What fruit looks like an apple, but tastes like a pear? It's the Asian pear. Although we know European pear varieties such as Bartlett, many gardeners are still unfamiliar with this ancient fruit. Asian pears have been grown for more than 3,000 years in Japan and China. There are yellow- and brown-skinned varieties. Both are round and crisp like an apple, but sweet and juicy like a pear.
Asian pears are often given as holiday gifts and are highly prized. In grocery stores you may see them individually wrapped like special treasures. Their ivory colored flesh has a complex flavor with a hint of butterscotch.
Plus, they're easy to grow! Most Asian pears are hardy to zone 5. I grow Chojuro and Shinseiki and they fruit consistently each year.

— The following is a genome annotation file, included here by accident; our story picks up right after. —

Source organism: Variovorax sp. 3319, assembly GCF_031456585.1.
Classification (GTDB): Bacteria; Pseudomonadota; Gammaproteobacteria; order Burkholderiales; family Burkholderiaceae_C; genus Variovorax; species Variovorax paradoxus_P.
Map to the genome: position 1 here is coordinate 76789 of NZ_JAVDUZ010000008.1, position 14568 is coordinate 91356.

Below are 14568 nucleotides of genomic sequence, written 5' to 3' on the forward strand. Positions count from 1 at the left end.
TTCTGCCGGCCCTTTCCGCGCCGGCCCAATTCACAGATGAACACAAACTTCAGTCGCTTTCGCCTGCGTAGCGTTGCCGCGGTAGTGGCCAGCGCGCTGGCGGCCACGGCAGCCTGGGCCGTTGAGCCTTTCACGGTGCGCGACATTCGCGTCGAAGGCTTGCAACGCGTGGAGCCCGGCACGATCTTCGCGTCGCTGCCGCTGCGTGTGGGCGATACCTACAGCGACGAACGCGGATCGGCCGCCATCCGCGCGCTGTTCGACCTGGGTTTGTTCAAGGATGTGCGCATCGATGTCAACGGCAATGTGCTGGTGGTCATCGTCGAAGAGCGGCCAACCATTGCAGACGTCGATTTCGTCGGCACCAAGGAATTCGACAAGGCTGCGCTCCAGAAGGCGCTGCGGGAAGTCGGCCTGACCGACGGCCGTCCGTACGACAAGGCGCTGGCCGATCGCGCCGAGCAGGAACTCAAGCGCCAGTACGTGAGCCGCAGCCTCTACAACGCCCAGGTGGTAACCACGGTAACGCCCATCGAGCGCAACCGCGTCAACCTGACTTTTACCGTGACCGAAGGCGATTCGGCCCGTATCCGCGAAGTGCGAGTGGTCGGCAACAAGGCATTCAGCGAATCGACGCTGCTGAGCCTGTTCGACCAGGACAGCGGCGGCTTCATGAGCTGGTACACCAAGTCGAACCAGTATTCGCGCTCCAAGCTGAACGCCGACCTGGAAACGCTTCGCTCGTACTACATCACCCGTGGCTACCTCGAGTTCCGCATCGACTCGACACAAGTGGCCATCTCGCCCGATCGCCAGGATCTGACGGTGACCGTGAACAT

Asian pears grow best on well-drained soil in full sun. Although they can be pollinated by European pears, it's best to plant at least two Asian pear varieties for good production. Asian pears are great trees for small yards because they only grow 15 feet tall and don't require lots of pruning.
Other than keeping young trees well-watered for the first few years and thinning fruits, Asian pears are fairly trouble-free. The biggest problem is fire blight disease. Look for resistant varieties, such as Shinko and Shin Li, to avoid this disease.
Unlike European pears that are harvested before they fully ripen, harvest Asian pears while the fruit is ripe, yet still firm, on the tree. When ripe, the fruits will easily pull off the tree. Fruits that require a yank are probably not ready yet.
Next week on the Connecticut Garden Journal, I'll be talking about lawn care. Until then, I'll be seeing you in the garden.